Social Security turned 80 on Friday, providing an opportunity to review its accomplishments while taking a hard look at its future — including the need to put the federal government’s largest program on a sustainable path.
With that in mind, The Concord Coalition released a paper last week that discusses key questions about Social Security that public officials, journalists and the public should focus on.
Social Security provides a vital floor of protection for 42 million retired workers and dependents, 11 million disabled workers and dependents, and 6 million survivors of deceased workers.
But Social Security, which had expenditures of $859 billion last year, faces major challenges. It has been running annual cash deficits since 2010. Absent congressional action, disability benefits will be cut by 19 percent next year and retirement benefits will be cut by 23 percent in 2035.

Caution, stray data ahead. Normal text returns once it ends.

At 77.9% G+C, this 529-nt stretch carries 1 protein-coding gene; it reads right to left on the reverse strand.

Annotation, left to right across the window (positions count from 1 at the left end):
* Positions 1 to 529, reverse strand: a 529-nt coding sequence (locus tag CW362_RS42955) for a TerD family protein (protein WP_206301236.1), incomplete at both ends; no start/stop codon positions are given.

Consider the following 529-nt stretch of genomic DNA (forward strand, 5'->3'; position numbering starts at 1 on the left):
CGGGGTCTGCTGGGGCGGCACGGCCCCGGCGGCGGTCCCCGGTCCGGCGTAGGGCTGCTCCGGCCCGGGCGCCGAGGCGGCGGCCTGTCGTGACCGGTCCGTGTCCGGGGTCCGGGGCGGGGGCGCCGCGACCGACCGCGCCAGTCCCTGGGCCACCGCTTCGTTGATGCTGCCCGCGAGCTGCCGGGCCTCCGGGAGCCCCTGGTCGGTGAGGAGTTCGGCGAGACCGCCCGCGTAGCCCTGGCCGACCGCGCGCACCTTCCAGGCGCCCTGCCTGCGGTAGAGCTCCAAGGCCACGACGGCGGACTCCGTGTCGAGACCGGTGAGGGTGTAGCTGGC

Meanwhile, the system’s expanding gap between benefit payments and dedicated revenues will contribute to future federal deficits.
It will be easier — and more fair to younger Americans — to enact Social Security reforms sooner rather than later. Bipartisan groups have offered an array of thoughtful suggestions.
Specific questions discussed in Concord’s paper include whether the system is on sound footing for the next 80 years, whether Congress “stole” trust-fund money, and why elected officials should act now.